Understanding Different Types of Meditation and Their Benefits

Meditation can be an effective way to reduce stress, improve focus, and boost mood – but before diving in it’s essential that you understand all the different forms of meditation available and their associated benefits.

Mindfulness meditation can be helpful; this practice involves becoming aware of any thoughts that come into your head without judgment or becoming emotionally involved with them; simply observe them without becoming attached.

Transcendental Meditation

Transcendental Meditation (TM) is a meditation technique that rests the body and mind into a state of relaxation, relieving tension from both internal and external sources. Regular practice of Transcendental Meditation may reduce stress and anxiety for those participating.

TM is easy to learn and beginners typically begin reaping its benefits within months of starting classes. A teacher will assign you a mantra – an invisible word or phrase you repeat silently while meditating – which acts as your focus when sitting quietly for meditation sessions.

Studies conducted on people practicing transcendental meditation demonstrated an increase in blood flow to regions of their brain associated with mindfulness and reduced levels of stress and anxiety, increasing resilience, reducing compassion fatigue and providing a boost of motivation at work.


Yoga is an ancient spiritual practice from India that involves breathing control, physical exercises and meditative postures to bring you to a higher state of awareness. Yoga provides an excellent way of relaxing both body and mind – you don’t even need an excuse! Just bring it along wherever you are!

Yoga has also been proven to aid mental focus and create an overall feeling of well-being, relieving stress, anxiety and depression in many individuals.

Asanas, or poses, in yoga are designed to increase flexibility and strength; they’re also an excellent way to prepare your body for sitting meditation.

Body-Centered Meditation

Body-Centered Meditation is a form of mindfulness practice which encourages you to become aware of sensations throughout your body, providing an opportunity to increase self-awareness and develop increased physical self-awareness – particularly beneficial for those struggling with anxiety disorders.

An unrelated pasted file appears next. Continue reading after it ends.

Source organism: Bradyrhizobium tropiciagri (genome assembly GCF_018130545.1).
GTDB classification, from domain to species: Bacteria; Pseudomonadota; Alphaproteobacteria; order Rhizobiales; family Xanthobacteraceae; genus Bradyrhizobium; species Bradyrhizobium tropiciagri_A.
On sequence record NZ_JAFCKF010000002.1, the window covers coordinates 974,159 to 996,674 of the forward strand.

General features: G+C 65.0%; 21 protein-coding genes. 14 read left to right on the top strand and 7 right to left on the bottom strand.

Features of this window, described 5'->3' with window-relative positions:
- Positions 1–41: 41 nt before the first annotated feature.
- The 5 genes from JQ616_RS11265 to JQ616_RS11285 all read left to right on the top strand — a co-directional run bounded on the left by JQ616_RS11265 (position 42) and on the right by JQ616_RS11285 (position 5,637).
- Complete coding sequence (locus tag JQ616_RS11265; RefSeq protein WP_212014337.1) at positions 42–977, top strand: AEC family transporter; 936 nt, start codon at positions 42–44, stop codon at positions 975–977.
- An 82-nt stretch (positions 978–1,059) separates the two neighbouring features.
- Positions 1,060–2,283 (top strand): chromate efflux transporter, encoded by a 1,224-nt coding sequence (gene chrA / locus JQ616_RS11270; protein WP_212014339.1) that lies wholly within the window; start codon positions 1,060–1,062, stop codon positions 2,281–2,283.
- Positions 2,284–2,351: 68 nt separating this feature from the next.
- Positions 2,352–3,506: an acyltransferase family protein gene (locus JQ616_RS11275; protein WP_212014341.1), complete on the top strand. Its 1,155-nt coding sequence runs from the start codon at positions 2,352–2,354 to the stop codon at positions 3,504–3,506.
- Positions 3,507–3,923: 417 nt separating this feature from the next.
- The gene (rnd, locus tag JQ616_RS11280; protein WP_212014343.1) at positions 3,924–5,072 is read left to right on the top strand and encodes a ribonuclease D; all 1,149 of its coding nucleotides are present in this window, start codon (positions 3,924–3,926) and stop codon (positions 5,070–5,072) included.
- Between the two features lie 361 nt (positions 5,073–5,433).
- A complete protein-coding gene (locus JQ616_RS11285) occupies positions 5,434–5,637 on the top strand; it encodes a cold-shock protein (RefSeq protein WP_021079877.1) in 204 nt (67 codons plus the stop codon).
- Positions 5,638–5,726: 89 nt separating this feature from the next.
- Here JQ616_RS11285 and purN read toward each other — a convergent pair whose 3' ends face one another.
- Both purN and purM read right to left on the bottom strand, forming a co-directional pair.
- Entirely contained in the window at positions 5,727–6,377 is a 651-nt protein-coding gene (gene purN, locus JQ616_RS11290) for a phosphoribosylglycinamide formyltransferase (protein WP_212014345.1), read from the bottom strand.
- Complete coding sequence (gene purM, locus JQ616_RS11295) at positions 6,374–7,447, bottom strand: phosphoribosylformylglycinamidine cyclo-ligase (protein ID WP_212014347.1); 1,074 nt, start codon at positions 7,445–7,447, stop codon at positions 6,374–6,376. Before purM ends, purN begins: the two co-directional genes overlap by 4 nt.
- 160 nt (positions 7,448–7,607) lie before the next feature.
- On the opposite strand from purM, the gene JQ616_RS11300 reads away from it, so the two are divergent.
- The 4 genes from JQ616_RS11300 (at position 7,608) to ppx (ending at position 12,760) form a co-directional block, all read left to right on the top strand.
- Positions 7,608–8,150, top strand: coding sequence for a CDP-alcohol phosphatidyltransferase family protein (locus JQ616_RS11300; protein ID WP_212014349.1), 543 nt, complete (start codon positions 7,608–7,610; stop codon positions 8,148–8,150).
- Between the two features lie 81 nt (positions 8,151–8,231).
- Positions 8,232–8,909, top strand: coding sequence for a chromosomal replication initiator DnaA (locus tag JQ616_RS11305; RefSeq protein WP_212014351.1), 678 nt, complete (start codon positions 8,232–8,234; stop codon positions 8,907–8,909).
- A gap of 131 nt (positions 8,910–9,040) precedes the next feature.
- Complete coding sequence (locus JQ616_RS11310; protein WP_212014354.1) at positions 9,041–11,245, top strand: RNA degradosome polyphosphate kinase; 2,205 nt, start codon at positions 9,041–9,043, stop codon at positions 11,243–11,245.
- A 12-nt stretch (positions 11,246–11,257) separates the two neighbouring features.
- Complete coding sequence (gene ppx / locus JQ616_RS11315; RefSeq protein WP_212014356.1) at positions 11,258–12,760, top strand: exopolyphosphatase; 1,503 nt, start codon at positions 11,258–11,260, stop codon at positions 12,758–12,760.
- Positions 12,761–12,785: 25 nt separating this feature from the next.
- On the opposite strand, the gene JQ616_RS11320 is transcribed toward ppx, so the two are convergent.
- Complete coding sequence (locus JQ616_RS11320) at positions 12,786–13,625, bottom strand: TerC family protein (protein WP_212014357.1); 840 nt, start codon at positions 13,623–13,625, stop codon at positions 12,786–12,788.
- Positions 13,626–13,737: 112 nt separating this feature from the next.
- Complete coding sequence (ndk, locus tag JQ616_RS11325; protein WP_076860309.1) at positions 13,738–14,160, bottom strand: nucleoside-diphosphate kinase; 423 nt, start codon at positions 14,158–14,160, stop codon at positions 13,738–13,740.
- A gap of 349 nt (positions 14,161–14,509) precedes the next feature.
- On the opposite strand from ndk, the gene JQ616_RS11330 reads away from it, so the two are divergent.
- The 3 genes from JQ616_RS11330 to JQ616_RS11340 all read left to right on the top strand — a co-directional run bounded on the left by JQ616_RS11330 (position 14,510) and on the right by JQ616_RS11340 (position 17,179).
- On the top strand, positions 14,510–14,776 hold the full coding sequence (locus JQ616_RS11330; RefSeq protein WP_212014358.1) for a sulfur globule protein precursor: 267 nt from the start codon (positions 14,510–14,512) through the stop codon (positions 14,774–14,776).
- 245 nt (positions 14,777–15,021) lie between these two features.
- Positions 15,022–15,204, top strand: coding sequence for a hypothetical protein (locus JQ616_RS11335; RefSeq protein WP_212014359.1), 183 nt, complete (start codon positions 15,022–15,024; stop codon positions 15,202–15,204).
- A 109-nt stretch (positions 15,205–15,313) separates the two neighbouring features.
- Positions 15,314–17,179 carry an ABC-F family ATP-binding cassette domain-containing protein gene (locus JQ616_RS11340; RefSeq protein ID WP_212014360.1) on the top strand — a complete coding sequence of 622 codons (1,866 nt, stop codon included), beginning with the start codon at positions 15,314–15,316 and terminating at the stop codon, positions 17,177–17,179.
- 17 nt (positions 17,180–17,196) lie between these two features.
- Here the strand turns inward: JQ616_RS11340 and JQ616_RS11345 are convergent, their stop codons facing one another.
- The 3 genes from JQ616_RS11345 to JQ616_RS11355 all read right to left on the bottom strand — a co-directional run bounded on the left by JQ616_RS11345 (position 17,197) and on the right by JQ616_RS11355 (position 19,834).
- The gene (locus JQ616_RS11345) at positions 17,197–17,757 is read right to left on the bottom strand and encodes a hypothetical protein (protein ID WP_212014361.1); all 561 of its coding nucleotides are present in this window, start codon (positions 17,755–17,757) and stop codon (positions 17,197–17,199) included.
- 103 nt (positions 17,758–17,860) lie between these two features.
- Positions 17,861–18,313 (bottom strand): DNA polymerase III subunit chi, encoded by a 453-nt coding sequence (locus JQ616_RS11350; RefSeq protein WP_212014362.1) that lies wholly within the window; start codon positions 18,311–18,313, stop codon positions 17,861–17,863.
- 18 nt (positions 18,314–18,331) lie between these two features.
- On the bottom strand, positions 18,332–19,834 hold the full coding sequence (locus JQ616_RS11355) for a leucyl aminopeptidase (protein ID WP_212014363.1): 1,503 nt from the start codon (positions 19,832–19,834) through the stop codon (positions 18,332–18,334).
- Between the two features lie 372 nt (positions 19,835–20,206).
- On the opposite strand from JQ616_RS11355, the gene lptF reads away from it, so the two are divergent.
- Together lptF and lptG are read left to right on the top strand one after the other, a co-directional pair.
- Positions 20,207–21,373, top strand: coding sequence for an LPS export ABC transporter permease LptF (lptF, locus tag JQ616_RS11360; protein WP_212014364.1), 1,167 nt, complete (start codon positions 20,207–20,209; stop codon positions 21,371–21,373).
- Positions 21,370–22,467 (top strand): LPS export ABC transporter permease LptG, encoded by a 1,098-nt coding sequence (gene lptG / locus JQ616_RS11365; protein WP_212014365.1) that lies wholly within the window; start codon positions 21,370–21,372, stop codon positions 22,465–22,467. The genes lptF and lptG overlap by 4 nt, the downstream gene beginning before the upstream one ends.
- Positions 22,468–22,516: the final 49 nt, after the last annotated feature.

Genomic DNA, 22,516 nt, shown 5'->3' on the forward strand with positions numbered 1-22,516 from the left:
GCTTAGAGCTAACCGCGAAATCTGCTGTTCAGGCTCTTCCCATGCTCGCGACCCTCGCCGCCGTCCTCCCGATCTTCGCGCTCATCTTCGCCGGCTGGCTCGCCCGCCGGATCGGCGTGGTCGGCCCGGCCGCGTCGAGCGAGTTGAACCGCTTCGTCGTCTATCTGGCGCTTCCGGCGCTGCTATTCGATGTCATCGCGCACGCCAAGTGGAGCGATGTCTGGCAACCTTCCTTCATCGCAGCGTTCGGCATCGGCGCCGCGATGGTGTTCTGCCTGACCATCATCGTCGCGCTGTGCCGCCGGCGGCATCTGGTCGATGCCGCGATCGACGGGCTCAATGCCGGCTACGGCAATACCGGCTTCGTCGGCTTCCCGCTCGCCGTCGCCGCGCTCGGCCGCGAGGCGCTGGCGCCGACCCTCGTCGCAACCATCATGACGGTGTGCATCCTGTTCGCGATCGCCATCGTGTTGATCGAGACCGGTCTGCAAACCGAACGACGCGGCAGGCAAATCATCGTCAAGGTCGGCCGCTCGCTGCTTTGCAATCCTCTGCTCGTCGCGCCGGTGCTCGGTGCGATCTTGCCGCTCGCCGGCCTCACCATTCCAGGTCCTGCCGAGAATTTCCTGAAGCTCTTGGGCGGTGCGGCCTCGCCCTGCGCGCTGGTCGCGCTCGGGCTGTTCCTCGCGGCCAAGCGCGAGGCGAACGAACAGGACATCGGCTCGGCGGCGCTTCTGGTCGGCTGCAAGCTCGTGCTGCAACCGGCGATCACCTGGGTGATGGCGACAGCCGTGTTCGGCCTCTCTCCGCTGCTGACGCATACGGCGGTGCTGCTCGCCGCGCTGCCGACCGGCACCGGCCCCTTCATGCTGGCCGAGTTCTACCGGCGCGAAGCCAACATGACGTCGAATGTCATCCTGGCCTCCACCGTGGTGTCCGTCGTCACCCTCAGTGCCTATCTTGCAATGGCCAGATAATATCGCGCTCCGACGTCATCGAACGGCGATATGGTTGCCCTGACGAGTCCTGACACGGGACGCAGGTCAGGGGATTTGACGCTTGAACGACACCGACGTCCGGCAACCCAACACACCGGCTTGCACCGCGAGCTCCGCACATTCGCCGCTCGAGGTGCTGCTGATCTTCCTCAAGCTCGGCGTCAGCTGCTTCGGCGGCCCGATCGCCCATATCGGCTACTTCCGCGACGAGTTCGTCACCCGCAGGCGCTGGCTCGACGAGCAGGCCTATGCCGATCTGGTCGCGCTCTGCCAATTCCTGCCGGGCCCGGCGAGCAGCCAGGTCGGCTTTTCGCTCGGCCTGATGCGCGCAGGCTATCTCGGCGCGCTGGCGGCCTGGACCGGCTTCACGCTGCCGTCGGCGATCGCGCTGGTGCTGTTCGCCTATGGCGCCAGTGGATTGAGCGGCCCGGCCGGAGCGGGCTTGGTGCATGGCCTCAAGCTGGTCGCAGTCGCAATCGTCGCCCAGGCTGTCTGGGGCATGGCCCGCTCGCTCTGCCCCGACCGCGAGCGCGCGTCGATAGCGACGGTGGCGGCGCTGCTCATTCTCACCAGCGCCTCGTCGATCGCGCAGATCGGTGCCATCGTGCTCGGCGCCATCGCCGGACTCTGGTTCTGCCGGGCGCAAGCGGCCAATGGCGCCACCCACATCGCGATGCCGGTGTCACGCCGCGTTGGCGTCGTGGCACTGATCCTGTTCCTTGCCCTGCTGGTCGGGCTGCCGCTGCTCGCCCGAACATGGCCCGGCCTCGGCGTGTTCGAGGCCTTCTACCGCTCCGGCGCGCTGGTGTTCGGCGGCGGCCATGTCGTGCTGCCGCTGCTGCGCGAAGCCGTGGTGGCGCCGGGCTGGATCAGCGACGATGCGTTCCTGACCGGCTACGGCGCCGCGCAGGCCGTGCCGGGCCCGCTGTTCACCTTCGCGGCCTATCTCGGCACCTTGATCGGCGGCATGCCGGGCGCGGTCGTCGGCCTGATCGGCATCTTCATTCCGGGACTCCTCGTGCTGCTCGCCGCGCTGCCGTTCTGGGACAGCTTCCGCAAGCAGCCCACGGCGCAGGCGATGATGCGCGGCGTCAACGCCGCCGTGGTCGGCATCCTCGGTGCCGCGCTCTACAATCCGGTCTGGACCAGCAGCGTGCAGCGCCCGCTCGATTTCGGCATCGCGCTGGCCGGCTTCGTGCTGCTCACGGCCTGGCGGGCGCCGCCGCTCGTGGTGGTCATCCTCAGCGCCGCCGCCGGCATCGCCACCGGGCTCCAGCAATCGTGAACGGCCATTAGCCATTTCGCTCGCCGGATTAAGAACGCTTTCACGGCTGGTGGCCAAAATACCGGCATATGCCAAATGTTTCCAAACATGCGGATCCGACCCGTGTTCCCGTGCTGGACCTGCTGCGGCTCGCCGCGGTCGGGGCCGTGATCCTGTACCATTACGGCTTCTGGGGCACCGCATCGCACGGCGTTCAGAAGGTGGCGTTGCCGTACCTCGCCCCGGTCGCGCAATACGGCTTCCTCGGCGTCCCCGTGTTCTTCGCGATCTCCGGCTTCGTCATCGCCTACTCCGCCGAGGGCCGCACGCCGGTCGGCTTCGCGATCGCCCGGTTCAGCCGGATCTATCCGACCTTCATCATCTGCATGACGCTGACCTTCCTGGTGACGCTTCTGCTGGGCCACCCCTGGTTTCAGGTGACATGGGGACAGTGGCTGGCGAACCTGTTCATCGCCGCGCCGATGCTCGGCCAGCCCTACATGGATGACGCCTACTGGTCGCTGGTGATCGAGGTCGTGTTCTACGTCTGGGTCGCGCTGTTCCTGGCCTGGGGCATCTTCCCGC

At the core of this form of meditation lies lying down and slowly scanning your entire body from head to toe, either quickly or over an extended period of time.

According to a meta-analysis of 47 studies, body scanning can help relieve stress and anxiety and enhance sleep quality. Additionally, body scans may even help promote greater overall physical fitness.

Start small: Try taking some mini-body scans during your day if you feel stressed out; this quick, easy, and effective way can reduce both anxiety and stress quickly and efficiently.


Meditation and contemplation are forms of spiritual practice which have long been recognized for their therapeutic and health-promoting benefits, including reduced stress levels, better sleep patterns and overall better overall health outcomes. There are various techniques for practicing meditation – yoga is just one form.

Contemplation involves paying close attention to something specific; this may range from something as straightforward as breathing to complex activities such as meditation on nature.

Research demonstrates the numerous benefits of meditation for relationships, creativity and focus, anger reduction and other negative emotions, brain function enhancement as well as protecting people against age-related cognitive decline.

Meditation may connote calm, yet contemplation can actually be quite lively. It allows us to open up to our surroundings and observe things as they truly exist without trying to alter them or change anything for ourselves.

Emotion-Centered Meditation

Emotion-Centered Meditation can be an effective way of alleviating negative emotions, replacing them with compassion and love towards yourself and others.

As opposed to other forms of meditation, this form focuses on emotion rather than mind. Begin by visualizing your heart as the center of all emotions; focus on breathing deeply through each nostril while sensing all feelings within.

As you become more accustomed to experiencing both your positive emotions and their opposites, you will discover that anxiety and fear no longer hold you hostage; instead, peace, courage, happiness, empathy, empowerment and wisdom emerge instead. This process deactivates your brain’s default network and limbic system which have long held onto negative feelings as captive emotions.

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